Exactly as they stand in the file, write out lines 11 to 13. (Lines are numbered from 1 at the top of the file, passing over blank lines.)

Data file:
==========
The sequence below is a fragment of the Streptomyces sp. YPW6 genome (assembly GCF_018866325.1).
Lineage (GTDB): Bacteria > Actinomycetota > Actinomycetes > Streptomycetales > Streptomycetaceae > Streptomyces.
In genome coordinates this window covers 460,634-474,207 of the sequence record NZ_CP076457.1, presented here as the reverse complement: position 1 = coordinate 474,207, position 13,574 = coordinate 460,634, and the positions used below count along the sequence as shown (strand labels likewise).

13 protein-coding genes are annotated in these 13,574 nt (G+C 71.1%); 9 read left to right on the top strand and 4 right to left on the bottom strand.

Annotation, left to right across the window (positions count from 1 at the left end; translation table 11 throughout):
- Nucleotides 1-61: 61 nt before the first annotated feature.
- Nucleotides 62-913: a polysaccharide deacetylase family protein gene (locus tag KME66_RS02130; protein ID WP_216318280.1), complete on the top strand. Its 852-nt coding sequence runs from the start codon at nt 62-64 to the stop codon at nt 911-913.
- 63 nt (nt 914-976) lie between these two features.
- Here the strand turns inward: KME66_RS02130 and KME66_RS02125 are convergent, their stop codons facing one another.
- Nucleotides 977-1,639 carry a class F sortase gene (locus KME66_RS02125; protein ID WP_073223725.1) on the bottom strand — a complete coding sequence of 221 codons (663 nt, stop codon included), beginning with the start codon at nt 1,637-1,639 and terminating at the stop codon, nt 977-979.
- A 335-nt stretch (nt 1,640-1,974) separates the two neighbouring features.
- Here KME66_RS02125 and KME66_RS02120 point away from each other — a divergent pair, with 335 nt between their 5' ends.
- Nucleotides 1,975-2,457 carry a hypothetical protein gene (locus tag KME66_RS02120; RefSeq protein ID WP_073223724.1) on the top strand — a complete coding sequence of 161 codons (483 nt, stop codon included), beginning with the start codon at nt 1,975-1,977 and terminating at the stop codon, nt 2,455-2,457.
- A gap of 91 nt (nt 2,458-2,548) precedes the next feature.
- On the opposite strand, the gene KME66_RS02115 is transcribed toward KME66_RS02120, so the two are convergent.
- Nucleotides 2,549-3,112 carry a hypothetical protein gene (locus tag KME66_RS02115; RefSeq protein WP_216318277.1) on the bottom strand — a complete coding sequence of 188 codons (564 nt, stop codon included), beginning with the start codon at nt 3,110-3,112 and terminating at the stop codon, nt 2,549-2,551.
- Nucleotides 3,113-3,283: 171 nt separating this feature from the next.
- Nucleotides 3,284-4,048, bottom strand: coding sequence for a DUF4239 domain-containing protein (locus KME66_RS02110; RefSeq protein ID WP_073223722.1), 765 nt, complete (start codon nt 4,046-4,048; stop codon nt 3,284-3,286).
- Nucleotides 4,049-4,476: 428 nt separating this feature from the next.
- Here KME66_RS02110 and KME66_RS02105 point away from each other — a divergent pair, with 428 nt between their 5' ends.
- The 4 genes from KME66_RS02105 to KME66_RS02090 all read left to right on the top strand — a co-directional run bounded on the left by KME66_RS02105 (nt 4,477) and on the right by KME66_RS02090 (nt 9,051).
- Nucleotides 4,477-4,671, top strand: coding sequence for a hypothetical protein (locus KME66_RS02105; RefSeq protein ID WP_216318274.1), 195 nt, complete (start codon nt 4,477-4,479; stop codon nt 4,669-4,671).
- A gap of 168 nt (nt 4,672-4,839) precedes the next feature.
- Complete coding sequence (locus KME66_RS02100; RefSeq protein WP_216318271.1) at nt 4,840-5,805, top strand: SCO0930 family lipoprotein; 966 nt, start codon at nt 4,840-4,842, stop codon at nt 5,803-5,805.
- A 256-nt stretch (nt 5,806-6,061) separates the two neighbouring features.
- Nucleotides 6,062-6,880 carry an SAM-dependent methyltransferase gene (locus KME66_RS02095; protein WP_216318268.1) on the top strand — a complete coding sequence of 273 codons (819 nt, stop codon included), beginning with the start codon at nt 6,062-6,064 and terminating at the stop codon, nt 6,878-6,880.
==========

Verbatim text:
- A 335-nt stretch (nt 1,640-1,974) separates the two neighbouring features.
- Here KME66_RS02125 and KME66_RS02120 point away from each other — a divergent pair, with 335 nt between their 5' ends.
- Nucleotides 1,975-2,457 carry a hypothetical protein gene (locus tag KME66_RS02120; RefSeq protein ID WP_073223724.1) on the top strand — a complete coding sequence of 161 codons (483 nt, stop codon included), beginning with the start codon at nt 1,975-1,977 and terminating at the stop codon, nt 2,455-2,457.